DNC News

 

Taxols' effectiveness against breast cancer in question

Jacob Schor, ND
October 11, 2007


My first thought was that the Rocky Mountain News had made a typo.
This morning's Top Story headline read: 
"Cancer drug comes under question:  Research indicates that the drug Taxol does not work on the most common form of breast cancer, potentially sparing patients from side effects without a significant increase in risk"

Having just prepared yesterday's newsletter on the anthracycline doxorubicin and its ineffectiveness against most breast cancers, my first thought is that somehow they had confused the drugs down at the Rocky. They mean doxorubicin, not Taxol.

[Yesterday's newsletter: Link]

But, no, today's story by Marilynn Marchione, another Associated Press writer, is about Taxol.
The bottom line is almost the same as yesterday's story.  Taxol only appears to be of benefit to women who are Her-2 positive. For the majority of women with breast cancer who are Her-2 negative and especially those who are estrogen receptor positive, Taxol does not provide benefit.

Link to AP story:  http://news.yahoo.com/s/ap/20071010/ap_on_he_me/breast_cancer_chemo

At this point, you should be confused.
In the course of a week the two primary chemotherapy agents that have been standard of care for treating breast cancer have been reported to be useless for cancers other than the small percentage that are Her-2 positive. 

Are we missing something here? Not to be paranoid, but I can't help but be reminded of the stories that John Abramson relates in his book Overdosed America.  I wrote about Dr. Abramson who trains family practice doctors at Harvard in a newsletter last summer.  Abramson has called the bluff on the government's lipid guidelines that encourage the wide spread prescription of statin drugs.  He tells a story of drug companies unduly influencing research to sell more drugs.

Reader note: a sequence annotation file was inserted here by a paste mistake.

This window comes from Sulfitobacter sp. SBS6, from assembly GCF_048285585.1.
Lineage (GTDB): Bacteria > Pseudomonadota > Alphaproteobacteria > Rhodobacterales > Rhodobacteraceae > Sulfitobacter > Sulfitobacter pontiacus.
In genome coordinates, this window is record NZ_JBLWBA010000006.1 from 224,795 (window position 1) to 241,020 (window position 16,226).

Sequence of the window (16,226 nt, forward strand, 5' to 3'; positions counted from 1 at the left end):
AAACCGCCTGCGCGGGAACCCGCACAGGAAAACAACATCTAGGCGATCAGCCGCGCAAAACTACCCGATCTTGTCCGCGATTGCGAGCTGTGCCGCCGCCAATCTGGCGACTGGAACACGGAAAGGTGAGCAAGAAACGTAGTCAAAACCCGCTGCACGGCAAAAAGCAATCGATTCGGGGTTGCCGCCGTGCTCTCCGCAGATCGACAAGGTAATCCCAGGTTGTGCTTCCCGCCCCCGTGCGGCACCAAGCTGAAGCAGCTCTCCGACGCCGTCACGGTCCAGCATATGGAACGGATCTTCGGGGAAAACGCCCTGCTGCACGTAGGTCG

Let's not go there though in regard to cancer drugs yet.  It's a beautiful day and I don't want to sully it thinking that a hundred thousand women have endured a chemo treatment that did them no good because of unbalanced research.  At this point, let's assume that there is new data.  This new data will help oncologists  tailor chemotherapy so that it will more likely benefit the women who undergo it.

Expect to hear more details about both these stories in the near future.

We still have  copies of John Abramson's book for sale at the office.

Link to newsletter about the book: http://denvernaturopathic.com/OverdosedAmerica.htm




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